There are parts of Manila that I think could have been better planned to accommodate growth and traffic. It’s a shame that former mayors (Lito ) took it upon themselves to destroy landmarks such as the Jai Alai bldg. but many parts of Makati,Quezon City are beautiful. The Intramuros has been restored and if you go with an open mind, you’ll find Manila is still quite charming and of course, the Filipinos have always been gracious hosts.

  11. marlene ocampo says:

    What I remember about Escolta was the popular phrase… “lakad Escolta” dressed to the nines ( in high heel).

  12. Pat O’Leary, did you Mom once own a restaurant on the top floor of the Rufino Building?

    • Thomas Uhing (EX-svd) says:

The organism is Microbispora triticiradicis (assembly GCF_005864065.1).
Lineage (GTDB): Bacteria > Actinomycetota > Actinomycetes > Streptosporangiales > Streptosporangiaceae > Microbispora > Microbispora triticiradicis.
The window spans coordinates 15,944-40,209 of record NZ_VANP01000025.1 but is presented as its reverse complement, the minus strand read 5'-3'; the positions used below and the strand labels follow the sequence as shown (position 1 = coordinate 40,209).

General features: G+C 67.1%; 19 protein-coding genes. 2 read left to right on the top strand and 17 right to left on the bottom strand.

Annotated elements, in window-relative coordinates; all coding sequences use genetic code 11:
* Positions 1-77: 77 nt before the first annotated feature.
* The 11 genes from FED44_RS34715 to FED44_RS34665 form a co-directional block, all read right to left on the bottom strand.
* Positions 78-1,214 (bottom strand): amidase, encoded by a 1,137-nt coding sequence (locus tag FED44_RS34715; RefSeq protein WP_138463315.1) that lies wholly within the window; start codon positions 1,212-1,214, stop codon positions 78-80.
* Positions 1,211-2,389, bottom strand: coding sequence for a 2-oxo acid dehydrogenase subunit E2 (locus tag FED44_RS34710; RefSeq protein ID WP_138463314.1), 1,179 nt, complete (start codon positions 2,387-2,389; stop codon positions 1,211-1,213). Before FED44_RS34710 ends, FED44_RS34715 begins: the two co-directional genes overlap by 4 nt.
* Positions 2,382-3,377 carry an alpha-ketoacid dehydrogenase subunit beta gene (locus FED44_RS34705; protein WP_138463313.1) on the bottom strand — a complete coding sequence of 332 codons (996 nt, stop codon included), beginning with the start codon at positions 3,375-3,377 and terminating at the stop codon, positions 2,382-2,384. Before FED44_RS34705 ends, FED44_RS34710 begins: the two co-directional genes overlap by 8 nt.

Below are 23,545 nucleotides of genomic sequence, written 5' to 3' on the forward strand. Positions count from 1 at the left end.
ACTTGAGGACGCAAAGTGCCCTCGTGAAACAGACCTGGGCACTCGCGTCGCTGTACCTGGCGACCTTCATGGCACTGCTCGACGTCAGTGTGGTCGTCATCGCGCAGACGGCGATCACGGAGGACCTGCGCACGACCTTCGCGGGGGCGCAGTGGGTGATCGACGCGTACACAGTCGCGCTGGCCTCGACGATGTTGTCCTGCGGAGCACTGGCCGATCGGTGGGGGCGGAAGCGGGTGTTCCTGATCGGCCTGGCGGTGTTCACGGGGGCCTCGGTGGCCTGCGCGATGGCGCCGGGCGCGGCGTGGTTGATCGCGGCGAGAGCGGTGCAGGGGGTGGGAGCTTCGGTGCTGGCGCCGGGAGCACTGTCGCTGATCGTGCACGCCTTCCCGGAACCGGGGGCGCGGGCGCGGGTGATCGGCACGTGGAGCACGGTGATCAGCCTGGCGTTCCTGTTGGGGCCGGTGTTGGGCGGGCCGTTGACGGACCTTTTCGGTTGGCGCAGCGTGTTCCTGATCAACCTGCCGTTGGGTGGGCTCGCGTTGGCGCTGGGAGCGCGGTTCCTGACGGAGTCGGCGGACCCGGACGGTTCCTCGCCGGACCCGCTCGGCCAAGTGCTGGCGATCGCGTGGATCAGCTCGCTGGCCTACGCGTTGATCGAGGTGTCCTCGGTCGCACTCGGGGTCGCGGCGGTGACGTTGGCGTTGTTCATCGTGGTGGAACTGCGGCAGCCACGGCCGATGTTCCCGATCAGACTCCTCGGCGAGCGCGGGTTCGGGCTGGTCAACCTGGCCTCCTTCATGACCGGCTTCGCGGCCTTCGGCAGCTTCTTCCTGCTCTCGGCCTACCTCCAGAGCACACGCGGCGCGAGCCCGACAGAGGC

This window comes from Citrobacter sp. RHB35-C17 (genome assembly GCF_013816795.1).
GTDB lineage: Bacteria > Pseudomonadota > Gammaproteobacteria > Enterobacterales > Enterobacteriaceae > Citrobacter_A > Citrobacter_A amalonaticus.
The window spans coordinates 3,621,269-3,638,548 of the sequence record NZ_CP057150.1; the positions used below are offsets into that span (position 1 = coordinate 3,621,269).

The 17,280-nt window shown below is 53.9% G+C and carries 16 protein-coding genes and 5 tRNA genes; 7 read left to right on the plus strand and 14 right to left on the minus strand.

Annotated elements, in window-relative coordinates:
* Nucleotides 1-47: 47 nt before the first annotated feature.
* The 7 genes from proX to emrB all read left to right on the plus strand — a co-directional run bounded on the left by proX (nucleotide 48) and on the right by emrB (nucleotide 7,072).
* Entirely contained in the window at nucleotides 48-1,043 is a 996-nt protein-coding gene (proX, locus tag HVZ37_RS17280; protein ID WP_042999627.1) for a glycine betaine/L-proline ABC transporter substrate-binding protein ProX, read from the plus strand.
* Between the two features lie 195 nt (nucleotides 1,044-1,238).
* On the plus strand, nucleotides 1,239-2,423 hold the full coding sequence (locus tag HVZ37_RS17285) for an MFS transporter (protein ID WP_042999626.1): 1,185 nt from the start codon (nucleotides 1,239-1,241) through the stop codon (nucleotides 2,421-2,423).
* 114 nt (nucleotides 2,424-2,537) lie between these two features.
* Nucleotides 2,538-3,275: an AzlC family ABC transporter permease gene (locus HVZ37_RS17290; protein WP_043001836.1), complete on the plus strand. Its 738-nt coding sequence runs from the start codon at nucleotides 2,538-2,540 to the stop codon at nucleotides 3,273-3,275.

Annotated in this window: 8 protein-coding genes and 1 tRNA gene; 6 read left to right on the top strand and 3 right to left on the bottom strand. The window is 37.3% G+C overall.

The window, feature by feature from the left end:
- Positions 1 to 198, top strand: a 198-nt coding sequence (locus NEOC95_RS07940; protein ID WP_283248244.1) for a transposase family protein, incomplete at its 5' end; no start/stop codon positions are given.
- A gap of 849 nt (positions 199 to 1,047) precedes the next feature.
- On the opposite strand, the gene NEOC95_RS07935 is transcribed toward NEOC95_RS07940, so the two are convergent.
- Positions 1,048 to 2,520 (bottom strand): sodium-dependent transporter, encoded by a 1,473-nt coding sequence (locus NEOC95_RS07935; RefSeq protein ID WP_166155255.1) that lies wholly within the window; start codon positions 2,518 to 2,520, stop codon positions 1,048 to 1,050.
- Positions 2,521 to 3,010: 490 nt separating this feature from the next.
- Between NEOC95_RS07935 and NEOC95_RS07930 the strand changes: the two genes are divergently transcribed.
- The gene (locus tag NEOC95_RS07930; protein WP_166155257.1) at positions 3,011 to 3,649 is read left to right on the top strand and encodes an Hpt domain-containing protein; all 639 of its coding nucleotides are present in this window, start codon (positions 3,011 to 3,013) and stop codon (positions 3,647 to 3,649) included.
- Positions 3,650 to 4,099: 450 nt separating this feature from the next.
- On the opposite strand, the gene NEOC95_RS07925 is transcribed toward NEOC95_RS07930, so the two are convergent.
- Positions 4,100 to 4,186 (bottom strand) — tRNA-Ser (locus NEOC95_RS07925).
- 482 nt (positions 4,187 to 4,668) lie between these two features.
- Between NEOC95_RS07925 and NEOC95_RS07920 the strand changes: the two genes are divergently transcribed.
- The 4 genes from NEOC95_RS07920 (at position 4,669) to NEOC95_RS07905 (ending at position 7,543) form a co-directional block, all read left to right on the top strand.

Hi Ernesto! I think you are thinking of Dennis O’Leary, a former SVD seminarian’s Mom. Mrs. O’Leary ran the Marco Polo, the cat’s meow of a restaurant for the Executive lunch crowd at the top floor of the Rufino Building in the 60’s. When we visited our dear friend, whom I have lost contact with, Carlota Dizon, who was the Executive Secretary of the top man, Mr. Andres Soriano from the beautiful building on the corner of Paseo de Roxas, sadly destroyed and replaced by Ayala Executive Tower, and a close friend of Mrs. O’Leary, she invited and treated us guys from Catholic Trade School in Sta. Cruz and other SVD schools and parishes in the Provinces several times, which we enjoyed immensely, after the plain seminary food. Sometime later, I’m not sure, Mrs. O’Leary took a building on Shaw Blvd. in Mandaluyong near today’s Jollibee Corporate office building at the head of San Miguel Ave., or now replaced by the EDSA Central Arcade. I enjoyed a meal by myself with Mrs. O’Leary, who was warm and jovial. Not sure what happened to her son, Dennis. Ah. those were the days! I arrived Nov. 1960 and still hanging around, an old timer, living in Antipolo.